Reflections on an Organizational Change Process in a Medium-Sized Bavarian Family Business

Reflections on an Organizational Change Process in a Medium-Sized Bavarian Family Business

Mark J. Woodbridge (Mark Woodbridge GmbH, Germany) and Regina H. Mulder (Universität Regensburg, Germany)
DOI: 10.4018/978-1-5225-6155-2.ch037

Abstract

The objective of the initial Organizational Change Workshop, conducted on behalf of a medium-sized family-owned business, was to reduce employee health costs. During the workshop, it was soon clear that the main cause of the problems was inefficient order-processing practices. The consultants correspondently revised their change approach. Previous experience was used (evidence informed), as well as information gathered during the complete assignment (evidence based), together enabling a successful re-organizational alignment and a subsequent reduction in health expenditure.
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Introduction

The client of the organizational change (OC) project discussed in this reflective case history is a family-owned business located in the Alps outside Munich in Southern Germany. It was founded in 1984. They are in the carpentry and joinery business, manufacturing high-quality wood flooring and interiors; for example, for conference facilities, luxury homes, cruise ships and upper market yachts.

In other words, they work together with a rich and highly discerning clientele who can be very demanding and who are prone to change requirements at short notice. This type of customer usually has highly specialised needs and most assignments need to be “custom-designed and manufactured”. The German company works on the underlying premise that, for a price, anything is possible. A target group, which efficiently advised and pampered can be highly profitable - but, at the same time, is stressful to work with and satisfy completely. Due to the individual nature of the order book, there are few standard products. Especially the larger commissions usually necessitate their own research and development stage, prior to the actual manufacturing process.

The firm’s expertise undoubtedly lies in its ‘woodworking’ ability, as well as a detailed understanding of how wood works/combines with colours and other design elements such as metal and fabric. The company has approximately 120 full-time employees and maintains sales offices or has partnerships in Germany, Austria, England, Spain, USA and Hong Kong.

Some 30 employees work in an office building and the remainder in the 35,000 m2 production facility. Most of the employees are ‘locals’ living just a few minutes from the factory. Not uncommon, in remote Bavarian woodland regions, several are related by family. As in other similar areas in Europe, they are usually conservative by nature and adverse to change.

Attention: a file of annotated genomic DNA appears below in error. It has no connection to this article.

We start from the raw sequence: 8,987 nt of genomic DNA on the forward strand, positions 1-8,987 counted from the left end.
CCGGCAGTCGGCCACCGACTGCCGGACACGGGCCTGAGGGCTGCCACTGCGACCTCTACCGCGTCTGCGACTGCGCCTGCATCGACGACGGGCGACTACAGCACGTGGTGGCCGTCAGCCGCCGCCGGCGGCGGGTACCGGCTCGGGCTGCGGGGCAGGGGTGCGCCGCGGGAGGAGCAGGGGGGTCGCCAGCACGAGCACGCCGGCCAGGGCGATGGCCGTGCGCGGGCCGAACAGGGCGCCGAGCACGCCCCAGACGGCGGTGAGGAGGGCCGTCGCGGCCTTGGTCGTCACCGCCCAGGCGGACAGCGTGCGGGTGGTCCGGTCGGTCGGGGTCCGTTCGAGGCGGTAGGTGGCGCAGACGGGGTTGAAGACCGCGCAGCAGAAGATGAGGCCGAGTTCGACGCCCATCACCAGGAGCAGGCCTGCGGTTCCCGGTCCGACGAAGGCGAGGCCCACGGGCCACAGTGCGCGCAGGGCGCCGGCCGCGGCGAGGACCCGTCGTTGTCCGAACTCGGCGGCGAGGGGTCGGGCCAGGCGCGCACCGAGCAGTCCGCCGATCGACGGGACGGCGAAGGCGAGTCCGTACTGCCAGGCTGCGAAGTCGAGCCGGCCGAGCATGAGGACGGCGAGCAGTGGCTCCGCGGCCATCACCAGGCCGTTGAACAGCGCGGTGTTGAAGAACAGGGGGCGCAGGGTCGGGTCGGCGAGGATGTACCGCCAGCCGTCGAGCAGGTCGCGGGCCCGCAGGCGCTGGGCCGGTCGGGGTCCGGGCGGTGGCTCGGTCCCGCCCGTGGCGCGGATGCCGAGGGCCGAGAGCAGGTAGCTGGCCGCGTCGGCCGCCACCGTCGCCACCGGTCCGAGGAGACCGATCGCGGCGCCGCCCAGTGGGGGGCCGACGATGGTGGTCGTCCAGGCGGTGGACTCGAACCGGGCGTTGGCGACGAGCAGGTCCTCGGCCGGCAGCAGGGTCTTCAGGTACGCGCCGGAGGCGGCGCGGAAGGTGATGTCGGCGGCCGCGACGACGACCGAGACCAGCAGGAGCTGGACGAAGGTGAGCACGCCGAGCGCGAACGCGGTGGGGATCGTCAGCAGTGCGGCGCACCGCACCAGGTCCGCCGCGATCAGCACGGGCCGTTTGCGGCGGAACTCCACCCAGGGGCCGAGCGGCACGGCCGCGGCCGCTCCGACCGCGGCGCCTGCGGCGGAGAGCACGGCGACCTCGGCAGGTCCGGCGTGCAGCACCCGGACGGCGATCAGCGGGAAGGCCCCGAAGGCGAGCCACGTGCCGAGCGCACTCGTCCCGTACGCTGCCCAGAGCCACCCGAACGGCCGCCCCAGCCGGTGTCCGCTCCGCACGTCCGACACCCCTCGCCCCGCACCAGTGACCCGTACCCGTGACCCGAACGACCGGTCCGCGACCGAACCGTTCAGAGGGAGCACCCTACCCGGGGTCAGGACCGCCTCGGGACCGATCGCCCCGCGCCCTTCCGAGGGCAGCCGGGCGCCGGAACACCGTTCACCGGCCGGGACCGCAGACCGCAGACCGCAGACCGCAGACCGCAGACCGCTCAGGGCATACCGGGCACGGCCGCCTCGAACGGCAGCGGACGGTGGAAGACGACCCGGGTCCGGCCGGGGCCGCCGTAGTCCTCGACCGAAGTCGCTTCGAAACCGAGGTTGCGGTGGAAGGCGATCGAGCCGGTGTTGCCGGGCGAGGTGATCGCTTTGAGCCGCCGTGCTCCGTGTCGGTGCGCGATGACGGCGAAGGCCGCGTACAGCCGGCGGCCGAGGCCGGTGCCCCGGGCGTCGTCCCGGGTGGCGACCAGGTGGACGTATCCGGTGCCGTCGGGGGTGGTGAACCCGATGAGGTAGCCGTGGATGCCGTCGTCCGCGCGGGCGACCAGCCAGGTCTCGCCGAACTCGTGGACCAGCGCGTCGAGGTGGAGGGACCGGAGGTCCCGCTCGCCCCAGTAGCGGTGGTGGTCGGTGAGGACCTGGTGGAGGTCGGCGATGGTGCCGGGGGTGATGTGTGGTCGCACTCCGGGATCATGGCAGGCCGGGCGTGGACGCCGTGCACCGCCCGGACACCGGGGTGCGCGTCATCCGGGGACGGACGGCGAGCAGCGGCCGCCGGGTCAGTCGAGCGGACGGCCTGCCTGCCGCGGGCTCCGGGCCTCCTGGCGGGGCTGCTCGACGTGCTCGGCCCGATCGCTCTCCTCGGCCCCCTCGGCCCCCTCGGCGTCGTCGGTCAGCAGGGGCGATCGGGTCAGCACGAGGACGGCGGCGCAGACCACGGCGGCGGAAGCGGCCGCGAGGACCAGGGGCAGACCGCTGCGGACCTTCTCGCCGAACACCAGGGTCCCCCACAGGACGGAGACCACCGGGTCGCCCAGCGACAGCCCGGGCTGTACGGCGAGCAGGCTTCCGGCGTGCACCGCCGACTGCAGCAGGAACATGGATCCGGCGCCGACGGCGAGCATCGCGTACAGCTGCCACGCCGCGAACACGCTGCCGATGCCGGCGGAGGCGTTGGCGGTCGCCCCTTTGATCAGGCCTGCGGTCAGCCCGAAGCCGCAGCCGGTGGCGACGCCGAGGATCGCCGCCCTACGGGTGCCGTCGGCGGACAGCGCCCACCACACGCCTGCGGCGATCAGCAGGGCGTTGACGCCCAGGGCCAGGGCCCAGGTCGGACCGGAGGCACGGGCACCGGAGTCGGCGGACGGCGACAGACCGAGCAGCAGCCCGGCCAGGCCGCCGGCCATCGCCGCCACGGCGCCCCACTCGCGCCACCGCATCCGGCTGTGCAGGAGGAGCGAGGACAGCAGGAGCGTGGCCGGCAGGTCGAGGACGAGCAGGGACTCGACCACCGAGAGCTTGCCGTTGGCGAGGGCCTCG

The company had had serious difficulties in fulfilling orders which, in turn, led to a shortage of liquidity, and additionally placed the employees under further pressure which subsequently led to a number of serious health issues. As a result, ‘Woodbridge – making companies healthier’ was retained to advise senior management how the company could rectify the current unsatisfactory position and be put on a long-term stable footing.

From the outset, as a result of discussions with senior management, it was clear the company was not performing efficiently and hence profitability was suffering. The precise causes were not initially clear. But, it was soon apparent that management at all levels was not particularly experienced, processes were poorly defined, and that whilst an organisational structure was theoretically in place it was not adequately defined or being adhered to. Consequently, morale was suffering and employees ‘were taking care of themselves’ and not functioning as a unified team. For example, those managing the company had generally risen through the ranks due to their practical woodworking ability. But, as is frequently the case in such companies in Germany, they had not received any specific management or leadership training. Particularly, the qualities of ‘leadership’ and ‘teamwork’ were lacking, as well as an understanding of how the various departments of the company interface – resulting in a so-called ‘silo mentality’.

This combination led to ineffective working methods, relatively low productivity, duplication of effort; these then caused motivational issues throughout all levels of the company which, in turn, led to above average absenteeism and a variety of health-related issues and their associated high costs.

To compound matters, the company was the victim of its own success. A well-led sales team was able to grow the order book, but the additional volume of work simply added more pressure and increased the stress within the already inadequate structure – subsequently leading to serious delivery and quality issues and, as a result, dissatisfied customers with a need to be regularly placated.

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